2013: The Year the Russians Came

2013 was the year where it became impossible not notice the huge influx of Russians in BOTH the UFC and Bellator.

But how exactly did they fare overall? The Answer: Really, really well

Russians in the UFC

Overall Record for 2013: 10-0 (5 knockouts)

Khabib Nurmagomedov (3-0): wins over Pat Healy, Abel Trujillo, and Thiago Tavares

Rustam Khabilov (2-0): wins over Jorge Masvidal and Yancy Medeiros

Ali Bagautinov (2-0): wins over Tim Elliott and Marcus Vinicius

Adlan Amagov (2-0): wins over TJ Waldburger and Chris Spang

Omari Akhmedov (1-0): win over Thiago Perpetuo

Russians in Bellator

Overall Record for 2013: 17-9 (8 knockouts, 6 submissions)

Alexander Shlemenko (3-0): wins over Doug Marshall, Brett Cooper, and Maiquel Falcao

Alexander Sarnavskiy (3-1): wins over Ricardo Tirloni, Marcus Davis, and Thiago Michel, loss to Will Brooks

Mikhail Zayats (3-1): wins over Babalu Sobral, Jacob Noe, and Aaron Rosa, loss to Emanuel Newton

Vitaly Minakov (2-0): wins over Ryan Martinez and Ron Sparks (plus Alexander Volkov, which I didn't count since it was Russian vs. Russian)

Frodo Khasbulaev (3-0): wins over Mike Richman, Marlon Sandro, and Fabricio Guerreiro

Andrey Koreshkov (0-1): loss to Ben Askren

Shahbulat Shamhalaev (1-1): win over Rad Martinez, loss to Pat Curran

Sultan Aliev (1-1): win over Mikkel Parlo, loss to Doug Marshall

Akop Stepanyan (1-3): win over Chris Saunders, losses to Justin Wilcox, Mike Richman, and Marlon Sandro

Michail Tsarev (0-1): loss to Douglas Lima


Why the Difference?

So, while it's a solid Bellator record, why the discrepancy between UFC's undefeated record and Bellator's merely really good record for 2013?

Well, there's a few things:

1. Bellator is obviously casting a pretty wide net here. They've got more Russians from different areas and at different levels.

2. Speaking of that, it's hard not to notice that ALL the Russians who fought in the UFC last year were Dagestani or fighting out of Dagestan. The three Dagestani fighters who fought in Bellator last year went 5-2, with Frodo Khasbulaev destroying his way to a tournament title. And in fairness, that record should really be 6-1 due to judging tomfoolery in Sultan Aliev's fight with Doug Marshall, but more on that later.

3. Three of Bellator's very best Russian fighters were pretty inactive last year: Volkov and Koreshkov only had one fight each, while Shamhalaev only had two. Meanwhile, Stepanyan and Sarnavskiy fought 4 times and just about everybody else fougth 3 times.

4. There are two absolute bullshit decisions worth mentioning here: Stepanyan absolutely beat Marlon Sandro and should've moved on in that tournament. Sultan Aliev was also completely ripped off against Doug Marshall in a decision that I still find completely and utterly baffling. It was, without a doubt, one of the worst decisions of the year. Both of these awful decisions knocked Stepanyan and Aliev out of tournaments.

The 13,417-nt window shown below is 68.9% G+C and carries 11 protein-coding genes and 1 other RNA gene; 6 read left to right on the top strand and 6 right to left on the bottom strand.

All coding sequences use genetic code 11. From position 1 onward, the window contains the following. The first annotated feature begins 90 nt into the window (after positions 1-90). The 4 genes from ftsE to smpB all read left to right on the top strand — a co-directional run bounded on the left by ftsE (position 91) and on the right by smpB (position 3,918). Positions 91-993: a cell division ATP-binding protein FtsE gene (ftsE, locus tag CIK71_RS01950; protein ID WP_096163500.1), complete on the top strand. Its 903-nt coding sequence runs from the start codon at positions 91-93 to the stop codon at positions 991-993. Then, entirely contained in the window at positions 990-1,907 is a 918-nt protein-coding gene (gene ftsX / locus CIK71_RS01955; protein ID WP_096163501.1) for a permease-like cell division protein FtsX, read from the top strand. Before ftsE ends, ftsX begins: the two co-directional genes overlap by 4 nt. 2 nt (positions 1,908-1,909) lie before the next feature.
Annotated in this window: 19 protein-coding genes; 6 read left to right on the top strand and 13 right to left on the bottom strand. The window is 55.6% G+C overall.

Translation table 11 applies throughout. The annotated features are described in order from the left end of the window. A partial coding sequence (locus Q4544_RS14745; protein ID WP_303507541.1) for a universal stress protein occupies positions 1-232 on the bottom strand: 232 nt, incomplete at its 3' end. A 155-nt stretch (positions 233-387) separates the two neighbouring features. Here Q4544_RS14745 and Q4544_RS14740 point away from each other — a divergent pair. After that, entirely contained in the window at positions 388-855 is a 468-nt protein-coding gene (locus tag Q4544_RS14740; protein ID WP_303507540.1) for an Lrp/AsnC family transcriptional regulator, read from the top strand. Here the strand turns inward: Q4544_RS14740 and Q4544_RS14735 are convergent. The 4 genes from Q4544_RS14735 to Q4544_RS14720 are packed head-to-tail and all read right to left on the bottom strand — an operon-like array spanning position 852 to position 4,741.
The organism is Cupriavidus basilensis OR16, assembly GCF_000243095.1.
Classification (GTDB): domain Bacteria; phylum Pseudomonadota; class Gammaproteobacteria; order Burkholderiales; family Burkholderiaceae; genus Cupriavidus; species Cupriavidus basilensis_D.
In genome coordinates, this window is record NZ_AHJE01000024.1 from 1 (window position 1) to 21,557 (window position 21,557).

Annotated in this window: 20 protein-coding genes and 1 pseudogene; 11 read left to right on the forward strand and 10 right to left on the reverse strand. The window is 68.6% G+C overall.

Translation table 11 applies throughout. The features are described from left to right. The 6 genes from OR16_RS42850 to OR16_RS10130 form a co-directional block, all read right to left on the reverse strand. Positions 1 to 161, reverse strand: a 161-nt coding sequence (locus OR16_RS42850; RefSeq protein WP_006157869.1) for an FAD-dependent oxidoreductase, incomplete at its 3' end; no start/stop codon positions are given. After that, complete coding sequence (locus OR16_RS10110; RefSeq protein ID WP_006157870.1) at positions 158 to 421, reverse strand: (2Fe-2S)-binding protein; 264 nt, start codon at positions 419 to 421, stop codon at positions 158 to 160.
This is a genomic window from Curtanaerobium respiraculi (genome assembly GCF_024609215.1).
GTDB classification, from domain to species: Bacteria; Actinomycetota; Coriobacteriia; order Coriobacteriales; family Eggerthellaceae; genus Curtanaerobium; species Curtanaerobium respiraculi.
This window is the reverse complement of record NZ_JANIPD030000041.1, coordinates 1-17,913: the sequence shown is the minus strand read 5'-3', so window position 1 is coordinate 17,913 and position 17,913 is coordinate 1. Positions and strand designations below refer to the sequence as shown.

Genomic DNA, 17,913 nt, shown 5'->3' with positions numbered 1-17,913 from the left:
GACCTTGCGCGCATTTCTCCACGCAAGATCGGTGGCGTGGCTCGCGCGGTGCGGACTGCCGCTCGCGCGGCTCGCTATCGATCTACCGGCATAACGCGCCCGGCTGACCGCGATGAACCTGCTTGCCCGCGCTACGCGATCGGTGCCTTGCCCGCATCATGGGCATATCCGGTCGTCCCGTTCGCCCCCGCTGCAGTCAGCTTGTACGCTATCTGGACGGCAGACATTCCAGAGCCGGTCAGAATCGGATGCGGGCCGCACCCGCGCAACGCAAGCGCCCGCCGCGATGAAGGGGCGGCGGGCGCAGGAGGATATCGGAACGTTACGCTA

5. In the Bellator context, they fought bigger fights: we had three Russian title fights and there's no shame in losing to guys like Ben Askren and Pat Curran (Koreshkov and Shamhalaev went on absolute tears to get to those title shots).

......but yeah, how about that Dagestan? And seriously, the Russians went UNDEFEATED in the UFC last year over ten fights. Unreal.


So what's in store for 2014?

I have no idea what's going on in Bellator outside of the impending Minakov/Kongo title fight, but the UFC has gone on a Russian signing bonanza. The result is that I highly, highly doubt we're going to see another undefeated year for the Russians. Like Bellator, they've basically widened the net, which means they've gone outside of Dagestan and are also signing fighters of differing levels.

In 2014, we should see the UFC debuts of:

Women's 135: Alexandra Albu

Featherweight: Zubaira Tukhugov

Lightweight: Rashid Magomedov, Mairbek Taisumov

Welterweight: Adam Khaliev, Albert Tumenov, Gasan Umalatov

Heavyweight: Alexey Oleinik

Out of these guys, I'm excited about Magomedov and Taisumov. I'm not sure what to think of Oleinik, particularly at this late stage of his career, but I think he can hang out in the mid-level to lower-level rungs of a thin division. I think Albu and Khaliev are likely to be busts, especially Albu. And I know nothing about Tukhugov, Tumenov, or Umalatov but a quick look at their records suggests that Albert Tumenov is the one to watch out of the three (he headkick ko'd a very solid Yasubey Enomoto back in October and is 12-1 overall and only 22 years old).

Tukhugov will be debuting against Thiago Tavares, Magomedov will be debuting against fellow debutante Tony Martin, Taisumov will be getting fellow debutante Tae Hyun Bang, Oleinik will be debuting opposite Jared Rosholt, Khaliev will be getting Pascal Krauss, Tumenov will be getting Ildemar Alcantara, and Umalatov will be debuting against Neil Magny. Albu has not been booked for another fight since pulling out of her fight against Julie Kedzie.

At a glance, I'd say that Magomedov and Taisumov got the easiest fights, Tumenov and Umalatov got winnable fights, while Tukhugov, Khaliev, and Oleinik got tough draws.

\The FanPosts are solely the subjective opinions of Bloody Elbow readers and do not necessarily reflect the views of Bloody Elbow editors or staff.